967. In Mercurial Tremor, Mr

M'Whinnie employed Conium in full doses, and states that he found it more effectual than any other treatment.

968. In Menorrhagia, Or Immoderate Flow Of The Menses, Dr

Dewees ** observes, that the most successful remedy which he has employed is the Extract of Conium, commencing with a minimum dose, and increasing it gradually until it produces headache and vertigo, or until the disease yields. He thinks it most useful when the discharge consists chiefly of coagula.

969. In Cancer of the Uterus, Conium, in increasing doses, has been occasionally beneficial. Dr. Dewees says that he has sometimes derived temporary advantage from it, but never witnessed any permanent good, to whatever extent it was carried. To allay extreme pain, it occasionally is useful in the form of injection (drs. iij. - drs. iv. in Aq. Oj.).

970. In Scrofula, Conium Was First Advised By Stoerck

It was highly spoken of by Fothergill; and Cullen states that he found it useful in discussing obstinate scrofulous swellings. As a curative agent it is now abandoned. To painful scrofulous Ulcers, however, Hemlock poultices are a valuable means of allaying the pain and irritability. Sir E. Home found them particularly useful in ulcers about the ankle and knee, occurring in scrofulous subjects. If the weight of the poultice is objectionable, he advises the application of lint, saturated in a decoction of the herb. In Scrofulous intolerance of Light, Coniine has been applied externally to the eyelids by Dr. Mauthner.* He found great benefit from the following: -970 In Scrofula Conium Was First Advised By Stoerc 72 ConiinAe gr. ss.; 01. AmygdalAe f3j. To be applied twice or thrice daily.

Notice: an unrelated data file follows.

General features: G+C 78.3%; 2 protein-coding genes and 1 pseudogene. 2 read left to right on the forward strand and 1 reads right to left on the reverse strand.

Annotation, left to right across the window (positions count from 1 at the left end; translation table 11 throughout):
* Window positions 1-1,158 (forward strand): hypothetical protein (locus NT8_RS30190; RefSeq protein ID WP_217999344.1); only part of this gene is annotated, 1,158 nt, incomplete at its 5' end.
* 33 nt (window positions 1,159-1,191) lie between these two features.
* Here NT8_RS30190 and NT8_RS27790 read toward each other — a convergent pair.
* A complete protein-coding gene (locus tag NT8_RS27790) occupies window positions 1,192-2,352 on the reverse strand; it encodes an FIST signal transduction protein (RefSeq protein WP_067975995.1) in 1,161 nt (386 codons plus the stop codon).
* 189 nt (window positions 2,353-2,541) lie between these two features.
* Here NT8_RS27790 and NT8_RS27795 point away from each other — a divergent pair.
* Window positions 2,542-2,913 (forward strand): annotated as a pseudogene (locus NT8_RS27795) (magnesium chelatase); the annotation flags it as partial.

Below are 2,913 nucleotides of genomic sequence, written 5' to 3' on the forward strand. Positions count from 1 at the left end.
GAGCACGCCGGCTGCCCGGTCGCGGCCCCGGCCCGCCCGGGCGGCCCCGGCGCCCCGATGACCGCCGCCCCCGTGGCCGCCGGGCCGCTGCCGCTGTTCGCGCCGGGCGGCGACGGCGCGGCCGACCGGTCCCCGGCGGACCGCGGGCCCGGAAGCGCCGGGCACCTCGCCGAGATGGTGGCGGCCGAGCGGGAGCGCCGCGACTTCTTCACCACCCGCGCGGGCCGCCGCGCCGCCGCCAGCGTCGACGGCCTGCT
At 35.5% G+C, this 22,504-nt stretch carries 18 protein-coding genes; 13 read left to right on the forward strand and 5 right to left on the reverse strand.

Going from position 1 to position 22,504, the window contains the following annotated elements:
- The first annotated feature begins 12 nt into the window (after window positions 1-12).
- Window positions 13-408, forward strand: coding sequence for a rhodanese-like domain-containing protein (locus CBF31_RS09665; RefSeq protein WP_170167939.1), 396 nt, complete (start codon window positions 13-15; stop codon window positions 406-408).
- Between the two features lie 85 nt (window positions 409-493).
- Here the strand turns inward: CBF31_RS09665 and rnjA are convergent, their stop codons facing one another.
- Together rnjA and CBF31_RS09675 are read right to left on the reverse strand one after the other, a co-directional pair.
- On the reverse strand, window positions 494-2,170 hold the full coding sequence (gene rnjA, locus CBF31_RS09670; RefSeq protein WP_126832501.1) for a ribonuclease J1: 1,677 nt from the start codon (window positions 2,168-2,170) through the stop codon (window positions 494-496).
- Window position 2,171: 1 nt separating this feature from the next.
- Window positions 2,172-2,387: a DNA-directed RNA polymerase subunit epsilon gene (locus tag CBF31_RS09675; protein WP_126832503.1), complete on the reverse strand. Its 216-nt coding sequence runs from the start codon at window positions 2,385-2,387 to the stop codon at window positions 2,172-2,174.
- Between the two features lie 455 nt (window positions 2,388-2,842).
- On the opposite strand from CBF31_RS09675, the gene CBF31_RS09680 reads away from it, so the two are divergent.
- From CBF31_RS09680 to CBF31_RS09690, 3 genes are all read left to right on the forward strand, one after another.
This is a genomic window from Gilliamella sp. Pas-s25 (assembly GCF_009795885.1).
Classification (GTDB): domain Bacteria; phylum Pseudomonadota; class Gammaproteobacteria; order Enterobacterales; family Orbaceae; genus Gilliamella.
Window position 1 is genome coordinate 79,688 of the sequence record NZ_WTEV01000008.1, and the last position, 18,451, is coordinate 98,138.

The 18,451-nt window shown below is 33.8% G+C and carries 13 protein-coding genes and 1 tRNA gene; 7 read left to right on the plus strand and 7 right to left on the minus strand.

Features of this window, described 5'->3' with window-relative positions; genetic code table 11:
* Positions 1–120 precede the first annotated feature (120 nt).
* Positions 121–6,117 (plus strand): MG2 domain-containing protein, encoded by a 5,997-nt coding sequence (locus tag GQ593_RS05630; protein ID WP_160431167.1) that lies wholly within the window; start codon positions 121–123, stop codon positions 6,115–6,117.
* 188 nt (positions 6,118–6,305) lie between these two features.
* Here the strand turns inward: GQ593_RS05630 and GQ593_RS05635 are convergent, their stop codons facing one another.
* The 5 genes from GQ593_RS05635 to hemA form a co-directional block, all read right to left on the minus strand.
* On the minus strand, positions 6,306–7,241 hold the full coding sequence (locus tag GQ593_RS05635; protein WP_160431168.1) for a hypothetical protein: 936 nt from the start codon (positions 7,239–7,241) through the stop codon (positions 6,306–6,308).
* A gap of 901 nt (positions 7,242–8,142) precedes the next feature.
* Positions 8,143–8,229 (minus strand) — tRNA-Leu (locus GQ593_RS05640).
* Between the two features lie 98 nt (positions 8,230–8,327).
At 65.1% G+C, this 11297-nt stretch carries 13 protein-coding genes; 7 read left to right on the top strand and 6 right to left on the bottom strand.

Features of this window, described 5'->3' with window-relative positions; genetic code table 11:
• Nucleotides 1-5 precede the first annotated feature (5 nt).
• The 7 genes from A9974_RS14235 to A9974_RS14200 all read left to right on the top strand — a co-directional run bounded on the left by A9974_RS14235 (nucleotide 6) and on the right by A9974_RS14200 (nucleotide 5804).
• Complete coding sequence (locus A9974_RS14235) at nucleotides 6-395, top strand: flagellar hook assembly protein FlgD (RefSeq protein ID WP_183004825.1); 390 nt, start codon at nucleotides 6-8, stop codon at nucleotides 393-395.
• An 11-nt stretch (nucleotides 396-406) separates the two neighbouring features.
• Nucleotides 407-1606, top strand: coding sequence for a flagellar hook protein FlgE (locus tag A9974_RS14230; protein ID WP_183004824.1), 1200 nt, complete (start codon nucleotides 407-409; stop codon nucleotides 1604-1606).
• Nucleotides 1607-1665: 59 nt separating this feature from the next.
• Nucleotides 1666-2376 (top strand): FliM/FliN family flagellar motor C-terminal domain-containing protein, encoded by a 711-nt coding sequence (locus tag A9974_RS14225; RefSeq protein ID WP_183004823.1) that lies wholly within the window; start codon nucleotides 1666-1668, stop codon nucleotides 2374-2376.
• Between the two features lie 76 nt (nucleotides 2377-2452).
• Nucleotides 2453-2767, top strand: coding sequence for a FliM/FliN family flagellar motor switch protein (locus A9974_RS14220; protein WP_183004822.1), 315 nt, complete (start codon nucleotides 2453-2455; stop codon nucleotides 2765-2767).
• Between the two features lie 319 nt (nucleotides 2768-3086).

* Dublin Journal, vol. xxviii. p. 199. Cyc. Pract. Med., vol. iii. p. 158. Clinical Experiments. § Op. cit. || Brit. and For. Med. Chir. Rev., April 1859.

¶ Dublin Quart. Journ. of Med., Nov. 1S60.

** On Diseases of Females, p. 154.

Op. cit. p. 274.

Obs. on Ulcers on the Leg, 1801.

971. In Syphilitic Ulcerations, whether primary or secondary, attended with much pain and irritation, Hemlock, both internally and externally, is occasionally attended with excellent effects. In Phagedenic Ulcerations, particularly when they attack the feet after a long mercurial course, Mr. Pearson regarded it almost as a specific. Cases of extensive ulceration, cured by large doses of Conium, are related by Mr. "Wilson and Mr. Lloyd. § Its beneficial operation in these cases cannot be ascribed solely to its anodyne qualities, as the same good effects are not obtained from Opium and other narcotics. In Ulceration of the apex and base of the tongue, whether Syphilitic or Idiopathic, Conium, internally, has been found of signal benefit.